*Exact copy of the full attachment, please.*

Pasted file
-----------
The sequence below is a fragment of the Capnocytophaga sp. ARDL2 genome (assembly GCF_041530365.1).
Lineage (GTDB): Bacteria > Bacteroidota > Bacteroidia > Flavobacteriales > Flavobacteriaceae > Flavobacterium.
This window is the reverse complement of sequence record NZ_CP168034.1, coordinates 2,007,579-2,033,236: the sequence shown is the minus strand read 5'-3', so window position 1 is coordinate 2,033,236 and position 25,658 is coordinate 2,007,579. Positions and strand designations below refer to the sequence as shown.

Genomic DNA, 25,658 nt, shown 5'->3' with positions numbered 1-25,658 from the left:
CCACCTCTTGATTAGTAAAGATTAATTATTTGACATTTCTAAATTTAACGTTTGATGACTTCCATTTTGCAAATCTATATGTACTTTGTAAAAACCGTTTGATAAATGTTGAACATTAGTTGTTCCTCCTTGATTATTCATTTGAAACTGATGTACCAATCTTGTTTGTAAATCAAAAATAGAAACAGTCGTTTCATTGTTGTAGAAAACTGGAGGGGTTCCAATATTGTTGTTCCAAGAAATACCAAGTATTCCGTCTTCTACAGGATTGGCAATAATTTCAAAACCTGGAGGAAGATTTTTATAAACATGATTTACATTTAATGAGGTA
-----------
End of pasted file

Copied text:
The sequence below is a fragment of the Capnocytophaga sp. ARDL2 genome (assembly GCF_041530365.1).
Lineage (GTDB): Bacteria > Bacteroidota > Bacteroidia > Flavobacteriales > Flavobacteriaceae > Flavobacterium.
This window is the reverse complement of sequence record NZ_CP168034.1, coordinates 2,007,579-2,033,236: the sequence shown is the minus strand read 5'-3', so window position 1 is coordinate 2,033,236 and position 25,658 is coordinate 2,007,579. Positions and strand designations below refer to the sequence as shown.

Genomic DNA, 25,658 nt, shown 5'->3' with positions numbered 1-25,658 from the left:
CCACCTCTTGATTAGTAAAGATTAATTATTTGACATTTCTAAATTTAACGTTTGATGACTTCCATTTTGCAAATCTATATGTACTTTGTAAAAACCGTTTGATAAATGTTGAACATTAGTTGTTCCTCCTTGATTATTCATTTGAAACTGATGTACCAATCTTGTTTGTAAATCAAAAATAGAAACAGTCGTTTCATTGTTGTAGAAAACTGGAGGGGTTCCAATATTGTTGTTCCAAGAAATACCAAGTATTCCGTCTTCTACAGGATTGGCAATAATTTCAAAACCTGGAGGAAGATTTTTATAAACATGATTTACATTTAATGAGGTA